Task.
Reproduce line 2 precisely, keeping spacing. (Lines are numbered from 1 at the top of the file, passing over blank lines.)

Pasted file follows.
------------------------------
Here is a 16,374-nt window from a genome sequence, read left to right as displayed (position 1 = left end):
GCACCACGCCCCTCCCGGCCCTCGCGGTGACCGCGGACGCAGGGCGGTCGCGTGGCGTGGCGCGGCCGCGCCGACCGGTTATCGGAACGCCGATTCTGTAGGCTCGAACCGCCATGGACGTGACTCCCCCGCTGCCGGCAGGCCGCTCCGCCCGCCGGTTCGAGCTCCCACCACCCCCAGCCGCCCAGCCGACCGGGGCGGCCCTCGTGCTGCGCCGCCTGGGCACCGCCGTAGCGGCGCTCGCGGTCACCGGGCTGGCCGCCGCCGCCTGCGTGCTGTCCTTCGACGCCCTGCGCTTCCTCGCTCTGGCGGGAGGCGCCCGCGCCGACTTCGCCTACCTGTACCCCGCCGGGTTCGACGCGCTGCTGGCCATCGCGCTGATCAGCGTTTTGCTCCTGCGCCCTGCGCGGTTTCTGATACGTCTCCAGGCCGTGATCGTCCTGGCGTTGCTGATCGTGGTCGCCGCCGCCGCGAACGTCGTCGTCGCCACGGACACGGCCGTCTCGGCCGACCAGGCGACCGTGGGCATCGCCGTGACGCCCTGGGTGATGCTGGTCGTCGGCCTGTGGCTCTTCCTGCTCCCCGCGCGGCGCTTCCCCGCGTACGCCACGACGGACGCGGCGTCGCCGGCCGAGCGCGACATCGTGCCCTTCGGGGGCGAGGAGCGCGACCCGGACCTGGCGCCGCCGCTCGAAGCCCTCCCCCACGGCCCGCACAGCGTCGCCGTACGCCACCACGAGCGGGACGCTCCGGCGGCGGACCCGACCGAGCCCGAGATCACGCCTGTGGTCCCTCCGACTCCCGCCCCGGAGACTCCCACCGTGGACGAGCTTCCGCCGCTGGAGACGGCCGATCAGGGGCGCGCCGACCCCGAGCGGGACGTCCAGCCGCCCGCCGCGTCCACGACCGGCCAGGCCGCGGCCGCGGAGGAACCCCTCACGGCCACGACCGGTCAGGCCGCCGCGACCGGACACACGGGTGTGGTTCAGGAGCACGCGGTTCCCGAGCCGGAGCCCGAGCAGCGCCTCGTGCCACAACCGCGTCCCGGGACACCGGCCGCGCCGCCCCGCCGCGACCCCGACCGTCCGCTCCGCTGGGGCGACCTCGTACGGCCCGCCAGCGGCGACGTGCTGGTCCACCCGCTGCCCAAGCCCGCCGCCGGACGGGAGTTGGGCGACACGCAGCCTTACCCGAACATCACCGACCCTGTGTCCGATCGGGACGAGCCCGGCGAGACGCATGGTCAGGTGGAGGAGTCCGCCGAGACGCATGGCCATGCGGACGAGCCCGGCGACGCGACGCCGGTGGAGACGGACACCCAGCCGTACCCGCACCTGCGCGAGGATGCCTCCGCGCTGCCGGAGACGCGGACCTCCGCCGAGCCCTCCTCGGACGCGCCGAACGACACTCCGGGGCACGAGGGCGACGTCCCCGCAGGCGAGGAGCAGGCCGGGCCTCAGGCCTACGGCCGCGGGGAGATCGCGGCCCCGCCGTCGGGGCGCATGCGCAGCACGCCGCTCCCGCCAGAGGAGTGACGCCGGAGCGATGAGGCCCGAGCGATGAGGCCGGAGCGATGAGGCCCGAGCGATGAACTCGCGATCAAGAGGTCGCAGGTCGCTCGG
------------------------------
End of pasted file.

GCACCACGCCCCTCCCGGCCCTCGCGGTGACCGCGGACGCAGGGCGGTCGCGTGGCGTGGCGCGGCCGCGCCGACCGGTTATCGGAACGCCGATTCTGTAGGCTCGAACCGCCATGGACGTGACTCCCCCGCTGCCGGCAGGCCGCTCCGCCCGCCGGTTCGAGCTCCCACCACCCCCAGCCGCCCAGCCGACCGGGGCGGCCCTCGTGCTGCGCCGCCTGGGCACCGCCGTAGCGGCGCTCGCGGTCACCGGGCTGGCCGCCGCCGCCTGCGTGCTGTCCTTCGACGCCCTGCGCTTCCTCGCTCTGGCGGGAGGCGCCCGCGCCGACTTCGCCTACCTGTACCCCGCCGGGTTCGACGCGCTGCTGGCCATCGCGCTGATCAGCGTTTTGCTCCTGCGCCCTGCGCGGTTTCTGATACGTCTCCAGGCCGTGATCGTCCTGGCGTTGCTGATCGTGGTCGCCGCCGCCGCGAACGTCGTCGTCGCCACGGACACGGCCGTCTCGGCCGACCAGGCGACCGTGGGCATCGCCGTGACGCCCTGGGTGATGCTGGTCGTCGGCCTGTGGCTCTTCCTGCTCCCCGCGCGGCGCTTCCCCGCGTACGCCACGACGGACGCGGCGTCGCCGGCCGAGCGCGACATCGTGCCCTTCGGGGGCGAGGAGCGCGACCCGGACCTGGCGCCGCCGCTCGAAGCCCTCCCCCACGGCCCGCACAGCGTCGCCGTACGCCACCACGAGCGGGACGCTCCGGCGGCGGACCCGACCGAGCCCGAGATCACGCCTGTGGTCCCTCCGACTCCCGCCCCGGAGACTCCCACCGTGGACGAGCTTCCGCCGCTGGAGACGGCCGATCAGGGGCGCGCCGACCCCGAGCGGGACGTCCAGCCGCCCGCCGCGTCCACGACCGGCCAGGCCGCGGCCGCGGAGGAACCCCTCACGGCCACGACCGGTCAGGCCGCCGCGACCGGACACACGGGTGTGGTTCAGGAGCACGCGGTTCCCGAGCCGGAGCCCGAGCAGCGCCTCGTGCCACAACCGCGTCCCGGGACACCGGCCGCGCCGCCCCGCCGCGACCCCGACCGTCCGCTCCGCTGGGGCGACCTCGTACGGCCCGCCAGCGGCGACGTGCTGGTCCACCCGCTGCCCAAGCCCGCCGCCGGACGGGAGTTGGGCGACACGCAGCCTTACCCGAACATCACCGACCCTGTGTCCGATCGGGACGAGCCCGGCGAGACGCATGGTCAGGTGGAGGAGTCCGCCGAGACGCATGGCCATGCGGACGAGCCCGGCGACGCGACGCCGGTGGAGACGGACACCCAGCCGTACCCGCACCTGCGCGAGGATGCCTCCGCGCTGCCGGAGACGCGGACCTCCGCCGAGCCCTCCTCGGACGCGCCGAACGACACTCCGGGGCACGAGGGCGACGTCCCCGCAGGCGAGGAGCAGGCCGGGCCTCAGGCCTACGGCCGCGGGGAGATCGCGGCCCCGCCGTCGGGGCGCATGCGCAGCACGCCGCTCCCGCCAGAGGAGTGACGCCGGAGCGATGAGGCCCGAGCGATGAGGCCGGAGCGATGAGGCCCGAGCGATGAACTCGCGATCAAGAGGTCGCAGGTCGCTCGG